Tutorial 3: Illustrative visualization
Monday, August 29th, 2005. 8:30 - 12:30 (Half Day)
VENUE: Swift Theatre.
||Ivan Viola, Vienna University of Technology|
||Meister Eduard Groeller (T.U. Vienna)|
Bernhard Preim (University of Magdeburg)
David Ebert (Purdue University)
Katja Buehler (VRVis Research Center)
Markus Hadwiger (VRVis Research Center)
Ivan Viola (T.U. Vienna)
Outline and Syllabus
The tutorial presents state-of-the-art visualization techniques inspired by traditional technical and medical illustrations.
Such techniques exploit the perception of the human visual system and provide effective visual abstractions
to make the visualization clearly understandable. Visual emphasis and abstraction has been used for expressive
presentation from prehistoric paintings to nowadays scientific and medical illustrations. Many of the expressive
techniques used in art are adopted in computer graphics, and are denoted as illustrative or non-photorealistic
rendering. Different stroke techniques, or brush properties express a particular level of abstraction. Feature emphasis
or feature suppression is achieved by combining different abstraction levels in illustrative rendering.
Challenges in visualization research are very large data visualization as well as multi-dimensional data visualization.
To effectively convey the most important visual information there is a significant need for visual abstraction.
For less relevant information the dedicated image space is reduced to enhance more prominent features.
The discussed techniques in the context of scientific visualization are based on iso-surfaces and volume rendering. Apart
from visual abstraction, i.e., illustrative representation, the visibility of prominent features can be achieved by
illustrative visualization techniques such as cut-away views or ghosted views. The structures that occlude the most
prominent information are suppressed in order to clearly see more interesting parts. Another smart way to provide
information on the data is using exploded views or other types of deformation.
Illustrative visualization is demonstrated via application-specific tasks in medical visualization. An important aspect
as compared to traditional medical illustrations is the interactivity and real-time manipulation of the acquired
patient data. This can be very useful in anatomy education. Another application area is surgical planning which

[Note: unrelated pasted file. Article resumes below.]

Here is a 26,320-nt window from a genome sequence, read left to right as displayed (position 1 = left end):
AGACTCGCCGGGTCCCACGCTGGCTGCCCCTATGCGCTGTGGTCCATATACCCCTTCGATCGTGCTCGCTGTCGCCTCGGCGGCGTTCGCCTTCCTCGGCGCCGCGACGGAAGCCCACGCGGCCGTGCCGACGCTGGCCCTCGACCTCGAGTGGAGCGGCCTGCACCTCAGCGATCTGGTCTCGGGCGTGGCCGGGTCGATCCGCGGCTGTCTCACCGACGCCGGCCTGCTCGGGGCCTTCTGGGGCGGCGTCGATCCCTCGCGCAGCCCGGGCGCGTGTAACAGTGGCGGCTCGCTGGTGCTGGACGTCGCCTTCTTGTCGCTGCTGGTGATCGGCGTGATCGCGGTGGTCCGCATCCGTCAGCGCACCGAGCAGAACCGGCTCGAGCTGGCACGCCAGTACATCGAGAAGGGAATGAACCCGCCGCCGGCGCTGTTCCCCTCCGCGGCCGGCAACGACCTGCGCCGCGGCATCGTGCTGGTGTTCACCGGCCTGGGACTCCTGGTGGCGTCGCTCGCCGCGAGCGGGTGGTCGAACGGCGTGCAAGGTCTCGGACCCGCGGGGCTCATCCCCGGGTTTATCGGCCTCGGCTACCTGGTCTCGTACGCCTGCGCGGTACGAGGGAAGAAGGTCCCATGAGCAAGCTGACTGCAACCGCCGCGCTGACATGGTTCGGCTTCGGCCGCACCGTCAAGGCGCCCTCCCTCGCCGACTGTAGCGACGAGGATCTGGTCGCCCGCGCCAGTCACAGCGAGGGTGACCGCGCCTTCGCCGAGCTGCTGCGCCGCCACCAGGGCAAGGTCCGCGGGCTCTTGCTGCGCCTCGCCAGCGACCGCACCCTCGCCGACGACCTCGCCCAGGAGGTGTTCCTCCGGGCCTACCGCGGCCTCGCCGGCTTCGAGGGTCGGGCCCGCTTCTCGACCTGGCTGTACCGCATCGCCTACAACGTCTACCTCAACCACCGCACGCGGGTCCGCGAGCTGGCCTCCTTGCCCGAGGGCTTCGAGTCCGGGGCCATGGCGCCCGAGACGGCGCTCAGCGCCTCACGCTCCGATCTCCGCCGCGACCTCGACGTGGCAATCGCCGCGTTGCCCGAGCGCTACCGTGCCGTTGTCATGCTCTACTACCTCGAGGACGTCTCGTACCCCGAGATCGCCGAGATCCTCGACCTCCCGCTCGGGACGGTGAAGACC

is demonstrated with two case studies: neck dissection and liver surgery planning.
|Gröller||Introduction of Speakers and Topics||(10 min)|
|Bühler||Human Visual Perception and Illustrative Aspects of Art||(30 min)|
|Ebert||Illustrative and Non-Photorealistig Rendering in Computer Graphics||(20 min)|
- Illustrative Techniques in Visualization
|Hadwiger||Illustrative Visualization for Isosurfaces and Volumes||(30 min)|
|Viola||Smart Visibility in Visualization||(30 min)|
- Applications in Medical Visualization
|Ebert||Interactive Medical Illustration System for Surgical Simulation and Education||(20 min)|
|Preim||Case Studies for Surgical Planning using Illustrative Visualization||(30 min)|
- Closing Remarks and Discussion
Ivan Viola graduated in 2002 from the Vienna University of Technology, Austria, as a Dipl.-Ing. (MSc) in the field of
computer graphics and visualization. Since then he is a PhD student and research associate in the ADAPT research project in
the field of medical visualization and real-time volume visualization. He has co-authored several scientific works published on
international conferences such as IEEE Visualization, EuroVis, and Vision Modeling and Visualization and acted as a reviewer
for conferences in the field of computer graphics and visualization. His research interests are efficient visualization in terms of
quality, performance, and visual information.
Meister E. Gröller is associate professor at the Institute of Computer Graphics and Algorithms (ICGA), Vienna University
of Technology. In 1993 he received his PhD from the same university. His research interests include computer graphics, flow
visualization, volume visualization, and medical visualization. He is heading the visualization group at ICGA. The group performs
basic and applied research projects in the area of scientific visualization. Dr. Gröller has given lecture series on scienti.c
visualization at various other universities (Tübingen, Graz, Praha, Bahia Blanca, Magdeburg). He is a scientific proponent and
member of the Scientific Advisory Committee of the VRVis Kplus center of excellence. The center performs applied research
in virtual reality and visualization. Dr. Gröller co-authored more than 100 scientific publications and acted as a reviewer for
numerous conferences and journals in the field. He also serves on various program and paper committees. Examples include